The first Learning by Design (LbD) Conference was hosted at ISB on 16-19 March 2017. The conference marked a continuing conversation between ISB teachers, parents, students, as well as more than 100 educational colleagues from around the world to re-imagine the future of learning.
Much of the focus for the weekend was on disrupting and challenging conventional ideas of teaching and learning. Does homework support student learning? Does grade-giving kill a learning culture? Will we need to learn mathematics in the future? Why do we still teach handwriting? These are just some of the questions raised during the plenary conversations.
Participants also took part in practitioner workshops and learning labs. Workshops included:
The Power of Story in Modern Learning: This was a workshop where participants were encouraged to let loose and turn common and unknown stories into their own. Many said that this activity would help them make the subject they teach more enjoyable. The journalists enjoyed filming this session as it was interactive which made for visually interesting footage.
Learning Innovation and the Storytellers: The educators that chose this workshop learned about how student journalism works at ISB. They engaged and connected with the journalists and were encouraged to think about running similar projects in their own schools. The student journalists who interacted with the adults were surprised at the role reversal in this session - they were asked questions by the teachers and invited into the conversation by them, which made them feel valued and appreciated. A key idea throughout the conference was indeed how educators can learn from their students. Student voice was a key component of the weekend and all plenary sessions were moderated by ISB students.
A Little Less Talk and a Lot More Signing: This workshop was for participants who wanted to learn another way of communication other than speech - sign language. Attendees were put in groups and chose a subject taught in school, and then proceeded to learn simple signs and talk to each other in sign language about this subject.
In addition to the adult strand of the conference, more than 100 ISB students from grades 5-11 also participated. Student attendees were separated into 17 project groups, and each group came up with an innovative solution to a problem in their community or around the world.
Throughout the weekend they took part in sessions provided by the same visiting experts who attended the adult conference, with a focus on leadership, thinking outside the box, and developing ideas into feasible projects. Students who took part spoke about how their teamwork skills had improved over the weekend - they frequently had to make compromises, find out each other's strengths, and designate leaders. They utilised knowledge, experience and skills from every member of their group to create their perfect pitch. The last day of the conference featured a powerful session in which students and educators shared their learning with each other and students exhibited their project ideas. These projects included the following:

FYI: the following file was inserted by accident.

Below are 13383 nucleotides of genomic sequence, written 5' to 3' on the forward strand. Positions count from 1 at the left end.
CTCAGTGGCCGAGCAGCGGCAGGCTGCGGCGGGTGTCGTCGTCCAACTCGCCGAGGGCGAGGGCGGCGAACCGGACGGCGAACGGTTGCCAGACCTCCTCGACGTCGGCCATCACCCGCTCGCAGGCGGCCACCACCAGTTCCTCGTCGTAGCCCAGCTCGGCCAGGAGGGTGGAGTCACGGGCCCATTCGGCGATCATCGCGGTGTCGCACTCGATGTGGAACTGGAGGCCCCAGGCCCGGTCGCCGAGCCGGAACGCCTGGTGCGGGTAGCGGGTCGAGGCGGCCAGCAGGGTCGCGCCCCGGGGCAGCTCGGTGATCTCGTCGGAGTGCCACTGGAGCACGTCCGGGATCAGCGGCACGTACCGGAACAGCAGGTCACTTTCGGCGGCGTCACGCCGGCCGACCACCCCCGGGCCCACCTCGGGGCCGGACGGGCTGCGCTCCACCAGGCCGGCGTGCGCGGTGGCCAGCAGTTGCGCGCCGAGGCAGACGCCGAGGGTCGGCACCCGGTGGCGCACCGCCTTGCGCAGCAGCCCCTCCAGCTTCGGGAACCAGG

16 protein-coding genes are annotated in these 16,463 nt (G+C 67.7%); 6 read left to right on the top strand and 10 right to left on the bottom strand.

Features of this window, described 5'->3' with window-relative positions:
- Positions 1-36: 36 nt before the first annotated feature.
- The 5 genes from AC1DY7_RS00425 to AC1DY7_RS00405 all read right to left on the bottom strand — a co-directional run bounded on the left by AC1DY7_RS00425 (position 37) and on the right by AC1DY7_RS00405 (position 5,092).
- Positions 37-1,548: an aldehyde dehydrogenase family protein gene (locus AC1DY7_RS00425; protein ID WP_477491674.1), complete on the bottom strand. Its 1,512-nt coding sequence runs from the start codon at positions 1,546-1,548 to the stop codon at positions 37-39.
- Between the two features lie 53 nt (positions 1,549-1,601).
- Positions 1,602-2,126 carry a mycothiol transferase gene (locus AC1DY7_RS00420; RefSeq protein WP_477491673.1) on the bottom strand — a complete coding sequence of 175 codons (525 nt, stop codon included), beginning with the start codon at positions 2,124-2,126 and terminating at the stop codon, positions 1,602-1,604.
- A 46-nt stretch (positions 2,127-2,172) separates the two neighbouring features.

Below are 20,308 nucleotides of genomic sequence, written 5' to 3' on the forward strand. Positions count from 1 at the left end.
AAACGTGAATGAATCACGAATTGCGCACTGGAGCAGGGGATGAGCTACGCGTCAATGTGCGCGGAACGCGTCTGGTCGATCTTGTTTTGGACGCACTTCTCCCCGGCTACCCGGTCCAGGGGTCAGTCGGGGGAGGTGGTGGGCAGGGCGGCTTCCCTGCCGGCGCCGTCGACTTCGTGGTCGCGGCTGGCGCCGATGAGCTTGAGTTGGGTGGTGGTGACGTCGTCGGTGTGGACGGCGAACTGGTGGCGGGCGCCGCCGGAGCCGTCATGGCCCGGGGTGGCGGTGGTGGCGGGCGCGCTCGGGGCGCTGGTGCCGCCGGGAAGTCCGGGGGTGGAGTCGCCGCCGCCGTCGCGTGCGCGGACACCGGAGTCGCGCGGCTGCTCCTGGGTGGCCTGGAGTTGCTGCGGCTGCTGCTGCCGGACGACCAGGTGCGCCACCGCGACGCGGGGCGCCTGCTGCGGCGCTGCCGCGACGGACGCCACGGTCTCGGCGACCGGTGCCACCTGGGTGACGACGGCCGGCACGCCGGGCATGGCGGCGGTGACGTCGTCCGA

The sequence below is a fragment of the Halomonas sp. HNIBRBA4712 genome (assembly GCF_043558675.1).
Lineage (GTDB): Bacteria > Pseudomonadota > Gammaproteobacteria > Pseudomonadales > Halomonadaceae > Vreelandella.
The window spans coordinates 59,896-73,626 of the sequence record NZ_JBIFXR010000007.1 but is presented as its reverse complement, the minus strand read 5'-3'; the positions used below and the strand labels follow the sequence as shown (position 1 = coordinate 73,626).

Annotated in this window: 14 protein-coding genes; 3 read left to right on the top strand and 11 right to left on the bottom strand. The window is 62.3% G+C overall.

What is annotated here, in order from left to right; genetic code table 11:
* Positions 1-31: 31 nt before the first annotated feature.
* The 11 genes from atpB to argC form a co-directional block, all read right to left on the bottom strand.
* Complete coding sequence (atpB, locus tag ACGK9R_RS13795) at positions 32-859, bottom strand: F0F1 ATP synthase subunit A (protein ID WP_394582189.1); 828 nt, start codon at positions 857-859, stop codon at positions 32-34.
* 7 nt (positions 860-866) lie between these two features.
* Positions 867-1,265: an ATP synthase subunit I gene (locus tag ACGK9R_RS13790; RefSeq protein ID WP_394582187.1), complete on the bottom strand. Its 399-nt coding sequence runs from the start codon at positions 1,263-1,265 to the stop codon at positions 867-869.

LGBTQ+ which was a video and a website to inform people about the issues surrounding LGBTQ+.
Saving PawPrints: this project is going to help dogs all around the world who are missing limbs to have an improved quality of life. This project was inspired by the prosthetic hands that are printed in school in collaboration with E-nable France (who also ran a workshop at LbD), for children without hands.
#NoNorm was a project that proved very popular. Its idea is simple: to illustrate that there is no 'normal' or ideal body image. The creators hope to produce a book of photographs and statements from students throughout ISB who are happy and comfortable with their body image, no matter what they look like.
The full list of student social innovation projects is listed here.
Everybody - adults, students and, we, the student journalist team - learned new skills and techniques throughout the Learning by Design conference. Attitudes and conventions were challenged and disrupted, questions were asked, minds expanded, and each person went away more empowered to connect with, engage with, innovate, and empower those around them.
Perhaps the event was best summed-up by one of the external guests, David Price, OBE, who also ran a workshop for ISB parents:
"What struck me so forcibly during that week-end was the emphasis upon two things: the UNESCO goals, and the benefits of internationalism. I was honoured to work with students from a range of countries who were creating socially purposeful global innovations that help bring us together, not drive us apart. And, throughout the whole event, there was a palpable, and visible, sense of love between delegates, teachers and students, who came from all over the planet to learn together and appreciate our differences."
Look out for Learning by Design 2019!
Written by the LbD student journalists